A poem by Susan Coolidge


Over the lapsing lagune all the day
Urging my gondola with oar-strokes light,
Always beside one shadowy waterway
I pause and peer, with eager, jealous sight,
Toward the Piazza where Pepita stands,
Wooing the hungry pigeons from their flight.

Dark the canal; but she shines like the sun,
With yellow hair and dreaming, wine-brown eyes.
Thick crowd the doves for food. She gives ME none.
She sees and will not see. Vain are my sighs.
One slow, reluctant stroke. Aha! she turns,
Gestures and smiles, with coy and feigned surprise.

Shifting and baffling is our Lido track,
Blind and bewildering all the currents flow.
Me they perplex not. In the midnight black
I hold my way secure and fearless row,
But ah! what chart have I to her, my Sea,
Whose fair, mysterious depths I long to know?

Subtle as sad mirage; true and untrue
She seems, and, pressing ever on in vain,
I yearn across the mocking, tempting blue.
Never she draws more near, never I gain
A furlong's space toward where she sits and a miles;
Smiles and cares nothing for my love and pain.

How shall I win her? What may strong arm do
Against such gentle distance? I can say
No more than this, that when she stands to woo
The doves beside the shadowy waterway,
And when I look and long, sometimes--she smiles
Perhaps she will do more than smile one day!


Light and darkness, brown and fair,
Ha! they think I do not see,--
I behind them, swiftly rowing.
Rowing? Yes, but eyes are free,
Eyes and fancies:--

Now what fire in looks and glances!
Now the dark head bends, grown bolder.
Ringlets mingle--silence--broken
(All unconscious of beholder)
By a kiss!

What could lovers ask or miss
In such moonlight, such June weather,
But a boat like this, (me rowing!)
And forever and together
To be floating?

Ah! if she and I such boating
Might but share one day, some fellow
With strong arms behind, Pasquale,
Or Luigi, with gay awning,
(She likes yellow!)

She--I mean Pepita--mellow
Moonlight on the waves, no other
To break silence or catch whispers,
All the love which now I smother
Told and spoken,--

Listened to, a kiss for token:
How, my Signor? What! so soon
Homeward bound? We, born of Venice,
Live by night and nap by noon.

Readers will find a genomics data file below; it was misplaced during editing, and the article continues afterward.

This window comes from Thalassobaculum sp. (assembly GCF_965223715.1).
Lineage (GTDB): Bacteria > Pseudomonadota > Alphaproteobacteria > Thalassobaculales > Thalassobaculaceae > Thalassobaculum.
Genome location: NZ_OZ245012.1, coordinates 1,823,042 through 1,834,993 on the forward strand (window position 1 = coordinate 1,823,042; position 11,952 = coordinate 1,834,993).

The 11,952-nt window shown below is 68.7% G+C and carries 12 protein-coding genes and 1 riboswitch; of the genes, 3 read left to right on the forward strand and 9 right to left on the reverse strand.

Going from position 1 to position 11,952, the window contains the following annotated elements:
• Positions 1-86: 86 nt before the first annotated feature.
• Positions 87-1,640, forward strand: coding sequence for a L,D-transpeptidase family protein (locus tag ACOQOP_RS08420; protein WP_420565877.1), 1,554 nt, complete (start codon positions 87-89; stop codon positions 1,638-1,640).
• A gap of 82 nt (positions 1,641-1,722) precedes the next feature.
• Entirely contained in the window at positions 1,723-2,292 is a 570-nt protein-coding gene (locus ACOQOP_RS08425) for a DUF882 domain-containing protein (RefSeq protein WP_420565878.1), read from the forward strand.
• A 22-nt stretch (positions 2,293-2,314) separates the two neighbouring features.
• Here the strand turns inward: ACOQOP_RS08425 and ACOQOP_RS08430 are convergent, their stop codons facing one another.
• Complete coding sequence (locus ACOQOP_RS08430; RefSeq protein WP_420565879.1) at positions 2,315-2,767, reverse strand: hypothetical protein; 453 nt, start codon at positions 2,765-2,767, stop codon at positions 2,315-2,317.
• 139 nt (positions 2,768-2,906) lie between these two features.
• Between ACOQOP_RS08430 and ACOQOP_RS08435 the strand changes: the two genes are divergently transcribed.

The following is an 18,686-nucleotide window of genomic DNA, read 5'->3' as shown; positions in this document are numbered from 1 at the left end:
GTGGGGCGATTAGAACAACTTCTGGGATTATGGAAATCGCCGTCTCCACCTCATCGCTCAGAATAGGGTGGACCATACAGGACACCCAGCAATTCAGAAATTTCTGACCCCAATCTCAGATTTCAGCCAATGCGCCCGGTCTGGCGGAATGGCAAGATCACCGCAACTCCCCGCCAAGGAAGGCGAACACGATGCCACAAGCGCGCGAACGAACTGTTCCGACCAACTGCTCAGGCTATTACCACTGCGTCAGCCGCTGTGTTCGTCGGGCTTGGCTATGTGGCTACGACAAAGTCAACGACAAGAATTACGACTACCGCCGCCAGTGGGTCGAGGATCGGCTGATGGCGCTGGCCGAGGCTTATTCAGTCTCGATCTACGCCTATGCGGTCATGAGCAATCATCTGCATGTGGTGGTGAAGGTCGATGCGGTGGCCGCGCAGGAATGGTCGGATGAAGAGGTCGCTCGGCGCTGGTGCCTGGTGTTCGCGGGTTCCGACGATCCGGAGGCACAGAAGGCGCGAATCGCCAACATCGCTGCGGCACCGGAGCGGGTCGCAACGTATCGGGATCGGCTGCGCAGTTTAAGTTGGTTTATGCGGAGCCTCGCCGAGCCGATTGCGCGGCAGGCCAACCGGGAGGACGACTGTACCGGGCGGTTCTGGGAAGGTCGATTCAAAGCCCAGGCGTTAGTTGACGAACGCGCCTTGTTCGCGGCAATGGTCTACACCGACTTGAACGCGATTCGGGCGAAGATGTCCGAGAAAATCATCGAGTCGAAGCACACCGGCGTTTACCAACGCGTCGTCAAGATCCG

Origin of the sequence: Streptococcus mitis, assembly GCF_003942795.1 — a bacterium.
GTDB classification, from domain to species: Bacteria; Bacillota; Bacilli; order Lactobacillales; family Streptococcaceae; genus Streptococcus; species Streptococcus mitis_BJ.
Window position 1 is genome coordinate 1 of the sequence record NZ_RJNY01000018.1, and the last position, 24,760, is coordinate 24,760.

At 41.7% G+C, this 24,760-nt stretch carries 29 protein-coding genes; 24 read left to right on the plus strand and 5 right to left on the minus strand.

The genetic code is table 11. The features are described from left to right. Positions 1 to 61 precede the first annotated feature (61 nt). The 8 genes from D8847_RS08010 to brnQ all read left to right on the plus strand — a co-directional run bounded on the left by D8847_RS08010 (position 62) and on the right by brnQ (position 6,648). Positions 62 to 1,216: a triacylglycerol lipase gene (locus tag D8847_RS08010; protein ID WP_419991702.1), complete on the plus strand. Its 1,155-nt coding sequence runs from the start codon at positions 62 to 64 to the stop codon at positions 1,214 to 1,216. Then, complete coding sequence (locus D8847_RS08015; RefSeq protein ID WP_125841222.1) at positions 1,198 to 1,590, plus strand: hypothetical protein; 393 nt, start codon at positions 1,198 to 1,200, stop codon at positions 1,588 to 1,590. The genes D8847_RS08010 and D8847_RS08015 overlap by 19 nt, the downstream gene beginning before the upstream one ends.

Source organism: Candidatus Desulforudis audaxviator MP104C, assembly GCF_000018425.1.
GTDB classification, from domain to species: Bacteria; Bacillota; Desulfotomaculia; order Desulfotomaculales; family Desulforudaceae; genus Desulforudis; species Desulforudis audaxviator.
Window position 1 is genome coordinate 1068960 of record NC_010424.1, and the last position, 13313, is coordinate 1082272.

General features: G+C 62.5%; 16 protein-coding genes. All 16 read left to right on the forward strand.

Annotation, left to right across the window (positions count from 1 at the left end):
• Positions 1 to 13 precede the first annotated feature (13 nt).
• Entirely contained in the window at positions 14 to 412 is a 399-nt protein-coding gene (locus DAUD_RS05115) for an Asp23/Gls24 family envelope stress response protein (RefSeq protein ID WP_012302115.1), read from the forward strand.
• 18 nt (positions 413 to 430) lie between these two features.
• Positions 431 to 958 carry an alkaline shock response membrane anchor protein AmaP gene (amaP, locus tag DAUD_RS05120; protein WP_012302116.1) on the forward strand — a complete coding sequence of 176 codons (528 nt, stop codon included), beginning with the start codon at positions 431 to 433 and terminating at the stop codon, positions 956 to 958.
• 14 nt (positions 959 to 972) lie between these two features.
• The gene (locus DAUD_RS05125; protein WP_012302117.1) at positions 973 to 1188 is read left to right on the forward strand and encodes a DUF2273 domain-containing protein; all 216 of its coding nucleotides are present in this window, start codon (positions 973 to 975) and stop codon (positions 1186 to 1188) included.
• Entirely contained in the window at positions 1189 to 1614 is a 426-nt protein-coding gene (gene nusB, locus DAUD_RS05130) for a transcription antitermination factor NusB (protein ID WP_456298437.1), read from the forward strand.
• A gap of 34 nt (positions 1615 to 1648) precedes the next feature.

If 'twere me, now,

With my brown-eyed girl, this prow
Would not turn for hours still;
But the Signor bids, commands,
I am here to do his will,
He is master.

Glide we on; so, faster, faster.
Now the two are safely landed.
Buono mano, grazie, Signor,
They who love are open-handed.
Now, Pepita!



She has said "yes," and the world is a-smite.
There she sits as she sat in my dream;
There she sits, and the blue waves gleam,
And the current bears us along the while
For happy mile after happy mile,
A fairy boat on a fairy stream.

The Angelus bells siring to and fro,
And the sunset lingers to hear their swell,
For the sunset loves such music well.
A big, bright moon is hovering low,
Where the edge of the sky is all aglow,
Like the middle heart of a red, red shell.

The Lido floats like a purple flower;
Orange and rose are the sails at sea;
Silk and pink the surf-line free
Tumbles and chimes, and the perfect hour
Clasps us and folds us in its power,
Folds us and holds us, my love and me.

Can there be sadness anywhere
In the world to-night? Or tears or sighs
Beneath such festal moon and skies?
Can there be memory or despair?
What is it, beloved? Why point you there,
With sudden dew in those dearest eyes?

Yes! one sad thing on the happy earth!

Like a mourner's veil in the bridal array,
Or a sorrowful sigh in the music gay,
A shade on the sun, in the feast a dearth,
Drawn like a ghost across our way,
Torcello sits and rebukes our mirth.

She sits a widow who sat as queen,
Ashes on brows once crowned and bright;
Woe in the eyes once full of light;
Her sad, fair roses and manifold green,
All bitter and pallid and heavy with night,
Are full of the shadows of woes unseen.

Let us hurry away from her face unblest,
Row us away, for the song is done,
The Angelus bells cease, one by one,
Pepita's head lies on my breast;
But, trembling and full of a vague unrest,
I long for the morrow and for the sun.

Reader Comments

Tell us what you think of 'Barcaroles.' by Susan Coolidge

comments powered by Disqus

Home | Search | About this website | Contact | Privacy Policy